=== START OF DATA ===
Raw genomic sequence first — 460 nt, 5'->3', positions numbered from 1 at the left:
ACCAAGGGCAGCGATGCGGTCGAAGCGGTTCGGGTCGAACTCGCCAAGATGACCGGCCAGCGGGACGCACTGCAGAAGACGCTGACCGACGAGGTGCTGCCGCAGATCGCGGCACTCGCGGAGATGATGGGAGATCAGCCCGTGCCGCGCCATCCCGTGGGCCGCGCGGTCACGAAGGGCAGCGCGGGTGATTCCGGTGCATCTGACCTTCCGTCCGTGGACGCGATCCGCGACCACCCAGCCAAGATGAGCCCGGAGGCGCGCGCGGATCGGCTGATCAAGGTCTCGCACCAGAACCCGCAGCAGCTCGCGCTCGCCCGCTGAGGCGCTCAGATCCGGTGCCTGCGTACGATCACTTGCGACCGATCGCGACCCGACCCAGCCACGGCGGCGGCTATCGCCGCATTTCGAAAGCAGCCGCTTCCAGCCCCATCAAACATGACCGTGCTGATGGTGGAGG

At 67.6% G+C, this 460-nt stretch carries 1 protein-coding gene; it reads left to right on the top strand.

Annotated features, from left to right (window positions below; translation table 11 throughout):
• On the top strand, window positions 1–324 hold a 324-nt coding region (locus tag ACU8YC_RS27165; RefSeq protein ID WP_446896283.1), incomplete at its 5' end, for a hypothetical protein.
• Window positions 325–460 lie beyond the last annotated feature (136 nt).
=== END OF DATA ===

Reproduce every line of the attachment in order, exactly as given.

Raw genomic sequence first — 460 nt, 5'->3', positions numbered from 1 at the left:
ACCAAGGGCAGCGATGCGGTCGAAGCGGTTCGGGTCGAACTCGCCAAGATGACCGGCCAGCGGGACGCACTGCAGAAGACGCTGACCGACGAGGTGCTGCCGCAGATCGCGGCACTCGCGGAGATGATGGGAGATCAGCCCGTGCCGCGCCATCCCGTGGGCCGCGCGGTCACGAAGGGCAGCGCGGGTGATTCCGGTGCATCTGACCTTCCGTCCGTGGACGCGATCCGCGACCACCCAGCCAAGATGAGCCCGGAGGCGCGCGCGGATCGGCTGATCAAGGTCTCGCACCAGAACCCGCAGCAGCTCGCGCTCGCCCGCTGAGGCGCTCAGATCCGGTGCCTGCGTACGATCACTTGCGACCGATCGCGACCCGACCCAGCCACGGCGGCGGCTATCGCCGCATTTCGAAAGCAGCCGCTTCCAGCCCCATCAAACATGACCGTGCTGATGGTGGAGG

At 67.6% G+C, this 460-nt stretch carries 1 protein-coding gene; it reads left to right on the top strand.

Annotated features, from left to right (window positions below; translation table 11 throughout):
• On the top strand, window positions 1–324 hold a 324-nt coding region (locus tag ACU8YC_RS27165; RefSeq protein ID WP_446896283.1), incomplete at its 5' end, for a hypothetical protein.
• Window positions 325–460 lie beyond the last annotated feature (136 nt).